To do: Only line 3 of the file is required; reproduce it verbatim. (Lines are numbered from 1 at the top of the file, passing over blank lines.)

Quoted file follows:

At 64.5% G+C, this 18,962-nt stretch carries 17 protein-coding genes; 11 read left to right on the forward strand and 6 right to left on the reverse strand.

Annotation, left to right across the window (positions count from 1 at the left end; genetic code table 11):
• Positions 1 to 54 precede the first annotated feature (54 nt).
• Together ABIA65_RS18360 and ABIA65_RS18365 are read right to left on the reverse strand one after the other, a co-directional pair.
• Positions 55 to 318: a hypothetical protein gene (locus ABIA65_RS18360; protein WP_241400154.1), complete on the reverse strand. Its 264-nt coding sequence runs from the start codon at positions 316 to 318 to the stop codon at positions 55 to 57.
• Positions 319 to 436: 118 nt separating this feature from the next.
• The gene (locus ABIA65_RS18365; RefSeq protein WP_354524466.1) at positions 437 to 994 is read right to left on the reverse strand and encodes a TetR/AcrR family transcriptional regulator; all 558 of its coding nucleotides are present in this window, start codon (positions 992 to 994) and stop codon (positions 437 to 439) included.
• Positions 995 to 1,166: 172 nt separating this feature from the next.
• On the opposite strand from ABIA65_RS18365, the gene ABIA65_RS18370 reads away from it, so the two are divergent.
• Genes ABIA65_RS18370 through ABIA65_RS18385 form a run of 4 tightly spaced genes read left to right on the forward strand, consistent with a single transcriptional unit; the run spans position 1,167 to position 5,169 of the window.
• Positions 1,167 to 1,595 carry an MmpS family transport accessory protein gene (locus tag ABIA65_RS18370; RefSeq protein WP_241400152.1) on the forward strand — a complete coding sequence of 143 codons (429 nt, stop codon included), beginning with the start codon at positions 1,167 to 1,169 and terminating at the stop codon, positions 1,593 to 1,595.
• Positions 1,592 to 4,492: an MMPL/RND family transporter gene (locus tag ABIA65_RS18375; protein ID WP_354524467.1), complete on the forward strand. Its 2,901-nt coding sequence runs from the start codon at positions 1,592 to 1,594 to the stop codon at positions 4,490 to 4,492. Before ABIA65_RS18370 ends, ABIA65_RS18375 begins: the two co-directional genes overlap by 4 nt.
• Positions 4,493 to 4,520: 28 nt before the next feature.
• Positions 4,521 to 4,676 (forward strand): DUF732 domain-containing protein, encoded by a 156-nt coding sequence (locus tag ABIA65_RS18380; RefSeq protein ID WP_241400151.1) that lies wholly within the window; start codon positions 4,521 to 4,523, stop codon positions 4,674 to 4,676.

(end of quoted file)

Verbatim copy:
• Positions 1 to 54 precede the first annotated feature (54 nt).